Inconsistencies between races?

  • Thread starter daschund
  • 8 comments
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49
United States
New York
I've been noticing some inconsistencies from race to race on the daily races, and was wondering if other people are noticing this too...

Case in point: I've been racing the C race without refueling. Start with fuel on 3, and then at the end of the straight on the 4th lap turn the fuel to 4. Normally that gets me to the end of the race with 0.2 laps of fuel (which, in LeMans, is a pretty big stretch of pavement). So today I am racing my first race of the day and all of a sudden I'm dry on the exit of the Porsche curves. So I chalk it to some whatever that might have happened in the race that made me use more fuel, and go on to the next race. So on the next race I turn the fuel to 4 on the beginning of the straight instead of the end, to make sure that I don't run into the same problem again. To my bewilderment, I run out of fuel right after Indianapolis.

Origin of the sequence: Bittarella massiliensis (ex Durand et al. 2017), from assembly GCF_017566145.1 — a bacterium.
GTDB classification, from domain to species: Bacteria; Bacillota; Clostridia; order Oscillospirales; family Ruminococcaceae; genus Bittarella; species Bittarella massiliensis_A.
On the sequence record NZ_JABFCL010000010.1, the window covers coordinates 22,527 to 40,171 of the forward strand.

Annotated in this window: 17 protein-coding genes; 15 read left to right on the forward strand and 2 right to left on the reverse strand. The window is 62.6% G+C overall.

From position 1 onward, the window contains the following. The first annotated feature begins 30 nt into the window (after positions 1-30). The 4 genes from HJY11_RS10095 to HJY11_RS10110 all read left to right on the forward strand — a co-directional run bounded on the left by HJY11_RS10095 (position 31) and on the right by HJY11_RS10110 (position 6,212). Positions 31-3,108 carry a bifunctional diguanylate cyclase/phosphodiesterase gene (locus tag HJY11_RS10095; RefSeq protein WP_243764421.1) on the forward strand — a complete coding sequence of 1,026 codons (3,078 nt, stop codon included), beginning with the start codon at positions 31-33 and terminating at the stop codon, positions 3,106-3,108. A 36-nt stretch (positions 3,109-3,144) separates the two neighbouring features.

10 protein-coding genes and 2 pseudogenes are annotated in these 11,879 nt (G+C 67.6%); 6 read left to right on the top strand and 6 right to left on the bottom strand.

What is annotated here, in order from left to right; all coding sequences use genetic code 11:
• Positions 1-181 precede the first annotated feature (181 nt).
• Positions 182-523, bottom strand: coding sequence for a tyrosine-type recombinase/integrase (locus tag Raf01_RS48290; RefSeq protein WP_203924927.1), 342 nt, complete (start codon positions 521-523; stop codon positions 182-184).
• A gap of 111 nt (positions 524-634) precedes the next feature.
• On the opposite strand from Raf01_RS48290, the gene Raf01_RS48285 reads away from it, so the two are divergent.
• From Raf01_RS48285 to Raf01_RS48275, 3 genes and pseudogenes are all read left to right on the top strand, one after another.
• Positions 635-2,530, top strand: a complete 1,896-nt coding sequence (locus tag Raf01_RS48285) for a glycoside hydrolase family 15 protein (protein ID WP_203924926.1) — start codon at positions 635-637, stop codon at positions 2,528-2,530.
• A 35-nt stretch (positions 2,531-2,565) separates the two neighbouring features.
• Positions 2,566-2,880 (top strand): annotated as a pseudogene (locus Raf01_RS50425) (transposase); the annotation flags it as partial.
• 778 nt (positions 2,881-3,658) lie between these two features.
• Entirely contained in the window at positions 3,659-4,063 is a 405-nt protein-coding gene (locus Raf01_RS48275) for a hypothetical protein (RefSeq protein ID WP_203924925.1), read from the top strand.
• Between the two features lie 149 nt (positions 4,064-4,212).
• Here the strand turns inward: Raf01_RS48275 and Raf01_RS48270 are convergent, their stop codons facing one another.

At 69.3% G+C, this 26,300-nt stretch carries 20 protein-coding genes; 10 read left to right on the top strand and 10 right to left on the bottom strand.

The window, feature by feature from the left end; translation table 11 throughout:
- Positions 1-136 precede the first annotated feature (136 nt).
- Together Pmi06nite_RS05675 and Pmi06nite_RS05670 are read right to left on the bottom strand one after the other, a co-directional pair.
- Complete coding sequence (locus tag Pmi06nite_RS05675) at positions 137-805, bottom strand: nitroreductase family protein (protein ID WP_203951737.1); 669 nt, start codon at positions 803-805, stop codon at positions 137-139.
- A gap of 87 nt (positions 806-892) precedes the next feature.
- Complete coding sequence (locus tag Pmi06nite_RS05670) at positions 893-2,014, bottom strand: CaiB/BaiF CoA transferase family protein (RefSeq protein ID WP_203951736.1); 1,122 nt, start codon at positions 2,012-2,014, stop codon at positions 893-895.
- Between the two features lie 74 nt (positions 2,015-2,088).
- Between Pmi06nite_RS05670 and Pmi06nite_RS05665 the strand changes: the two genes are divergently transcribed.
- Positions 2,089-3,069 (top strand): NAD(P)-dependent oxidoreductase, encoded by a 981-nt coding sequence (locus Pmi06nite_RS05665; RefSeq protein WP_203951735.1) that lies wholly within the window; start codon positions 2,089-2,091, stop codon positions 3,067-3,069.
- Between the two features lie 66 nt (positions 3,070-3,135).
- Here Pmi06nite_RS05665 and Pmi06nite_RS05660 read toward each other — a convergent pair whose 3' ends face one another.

I also noticed some inconsistencies from race to race on the penalty system and also from car to car on the same race (for example, on the last race I got over 15s of penalties from track limits even thou after the first 5s penalties I thought "I'll make sure I'm really far from the track limit from now on" but still would get penalties on almost every corner even being absolute sure that I had at least two wheels inside the white line). I had cars in front of me going two cars out wide on the Mulsanne corner and getting no penalties and me getting .5 or .8 for just breathing outside the line in the same lap.

Anybody seen/noticed that kind of stuff?
 
5,620
Ireland
Dublin
Paul2007
I have never noticed inconsistencies with penalties between different cars. What I have noticed is that some players have the track limits perfected.
I have a feeling that it may be possible to avoid a penalty, or at the very least, incur a less more lenient one by running wide before the track limit 'trigger point'. This is not something I have tested but it had crossed my mind several times when following other drivers.